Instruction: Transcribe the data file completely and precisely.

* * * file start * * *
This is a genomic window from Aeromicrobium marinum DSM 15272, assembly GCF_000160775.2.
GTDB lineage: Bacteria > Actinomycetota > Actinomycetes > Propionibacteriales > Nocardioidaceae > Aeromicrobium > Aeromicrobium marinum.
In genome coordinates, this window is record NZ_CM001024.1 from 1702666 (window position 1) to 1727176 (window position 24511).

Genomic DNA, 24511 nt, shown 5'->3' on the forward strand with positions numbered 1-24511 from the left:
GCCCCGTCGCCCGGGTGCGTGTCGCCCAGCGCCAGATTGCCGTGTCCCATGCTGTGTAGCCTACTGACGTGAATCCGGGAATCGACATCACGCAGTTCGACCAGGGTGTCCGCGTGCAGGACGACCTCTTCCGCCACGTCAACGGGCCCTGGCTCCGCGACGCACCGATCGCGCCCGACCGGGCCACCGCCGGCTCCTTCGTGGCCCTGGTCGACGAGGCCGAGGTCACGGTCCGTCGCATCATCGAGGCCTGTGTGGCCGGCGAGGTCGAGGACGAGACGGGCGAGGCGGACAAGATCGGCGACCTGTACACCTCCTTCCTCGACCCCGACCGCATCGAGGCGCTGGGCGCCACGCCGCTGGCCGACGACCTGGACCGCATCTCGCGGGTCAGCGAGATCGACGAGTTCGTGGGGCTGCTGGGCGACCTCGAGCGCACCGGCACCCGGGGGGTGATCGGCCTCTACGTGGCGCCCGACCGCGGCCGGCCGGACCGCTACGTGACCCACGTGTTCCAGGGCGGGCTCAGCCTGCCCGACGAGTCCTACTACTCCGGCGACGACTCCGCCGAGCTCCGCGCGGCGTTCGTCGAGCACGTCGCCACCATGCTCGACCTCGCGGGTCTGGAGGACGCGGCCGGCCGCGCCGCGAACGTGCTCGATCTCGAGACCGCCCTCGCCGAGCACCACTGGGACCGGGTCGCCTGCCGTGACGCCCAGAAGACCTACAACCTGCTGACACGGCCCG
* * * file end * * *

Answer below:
This is a genomic window from Aeromicrobium marinum DSM 15272, assembly GCF_000160775.2.
GTDB lineage: Bacteria > Actinomycetota > Actinomycetes > Propionibacteriales > Nocardioidaceae > Aeromicrobium > Aeromicrobium marinum.
In genome coordinates, this window is record NZ_CM001024.1 from 1702666 (window position 1) to 1727176 (window position 24511).

Genomic DNA, 24511 nt, shown 5'->3' on the forward strand with positions numbered 1-24511 from the left:
GCCCCGTCGCCCGGGTGCGTGTCGCCCAGCGCCAGATTGCCGTGTCCCATGCTGTGTAGCCTACTGACGTGAATCCGGGAATCGACATCACGCAGTTCGACCAGGGTGTCCGCGTGCAGGACGACCTCTTCCGCCACGTCAACGGGCCCTGGCTCCGCGACGCACCGATCGCGCCCGACCGGGCCACCGCCGGCTCCTTCGTGGCCCTGGTCGACGAGGCCGAGGTCACGGTCCGTCGCATCATCGAGGCCTGTGTGGCCGGCGAGGTCGAGGACGAGACGGGCGAGGCGGACAAGATCGGCGACCTGTACACCTCCTTCCTCGACCCCGACCGCATCGAGGCGCTGGGCGCCACGCCGCTGGCCGACGACCTGGACCGCATCTCGCGGGTCAGCGAGATCGACGAGTTCGTGGGGCTGCTGGGCGACCTCGAGCGCACCGGCACCCGGGGGGTGATCGGCCTCTACGTGGCGCCCGACCGCGGCCGGCCGGACCGCTACGTGACCCACGTGTTCCAGGGCGGGCTCAGCCTGCCCGACGAGTCCTACTACTCCGGCGACGACTCCGCCGAGCTCCGCGCGGCGTTCGTCGAGCACGTCGCCACCATGCTCGACCTCGCGGGTCTGGAGGACGCGGCCGGCCGCGCCGCGAACGTGCTCGATCTCGAGACCGCCCTCGCCGAGCACCACTGGGACCGGGTCGCCTGCCGTGACGCCCAGAAGACCTACAACCTGCTGACACGGCCCG